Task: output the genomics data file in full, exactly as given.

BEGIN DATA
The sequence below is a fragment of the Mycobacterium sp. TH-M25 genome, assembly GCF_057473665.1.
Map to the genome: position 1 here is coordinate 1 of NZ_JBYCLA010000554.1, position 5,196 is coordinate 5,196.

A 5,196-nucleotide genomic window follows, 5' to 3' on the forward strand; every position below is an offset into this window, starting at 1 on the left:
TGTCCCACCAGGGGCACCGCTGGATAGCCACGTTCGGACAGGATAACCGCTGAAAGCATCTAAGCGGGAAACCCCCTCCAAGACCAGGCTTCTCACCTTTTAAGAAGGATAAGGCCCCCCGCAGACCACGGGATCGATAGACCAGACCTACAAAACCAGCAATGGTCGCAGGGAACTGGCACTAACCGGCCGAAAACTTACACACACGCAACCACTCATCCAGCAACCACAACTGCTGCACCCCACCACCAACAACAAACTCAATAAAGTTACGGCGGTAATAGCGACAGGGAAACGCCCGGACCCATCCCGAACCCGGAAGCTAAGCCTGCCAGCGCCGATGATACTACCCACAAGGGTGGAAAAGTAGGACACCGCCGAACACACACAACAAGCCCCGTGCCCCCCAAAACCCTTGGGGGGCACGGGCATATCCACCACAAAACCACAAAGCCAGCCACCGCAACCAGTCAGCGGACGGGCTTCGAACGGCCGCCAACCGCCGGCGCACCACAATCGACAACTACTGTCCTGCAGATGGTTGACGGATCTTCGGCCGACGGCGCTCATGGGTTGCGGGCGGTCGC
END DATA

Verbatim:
The sequence below is a fragment of the Mycobacterium sp. TH-M25 genome, assembly GCF_057473665.1.
Map to the genome: position 1 here is coordinate 1 of NZ_JBYCLA010000554.1, position 5,196 is coordinate 5,196.

A 5,196-nucleotide genomic window follows, 5' to 3' on the forward strand; every position below is an offset into this window, starting at 1 on the left:
TGTCCCACCAGGGGCACCGCTGGATAGCCACGTTCGGACAGGATAACCGCTGAAAGCATCTAAGCGGGAAACCCCCTCCAAGACCAGGCTTCTCACCTTTTAAGAAGGATAAGGCCCCCCGCAGACCACGGGATCGATAGACCAGACCTACAAAACCAGCAATGGTCGCAGGGAACTGGCACTAACCGGCCGAAAACTTACACACACGCAACCACTCATCCAGCAACCACAACTGCTGCACCCCACCACCAACAACAAACTCAATAAAGTTACGGCGGTAATAGCGACAGGGAAACGCCCGGACCCATCCCGAACCCGGAAGCTAAGCCTGCCAGCGCCGATGATACTACCCACAAGGGTGGAAAAGTAGGACACCGCCGAACACACACAACAAGCCCCGTGCCCCCCAAAACCCTTGGGGGGCACGGGCATATCCACCACAAAACCACAAAGCCAGCCACCGCAACCAGTCAGCGGACGGGCTTCGAACGGCCGCCAACCGCCGGCGCACCACAATCGACAACTACTGTCCTGCAGATGGTTGACGGATCTTCGGCCGACGGCGCTCATGGGTTGCGGGCGGTCGC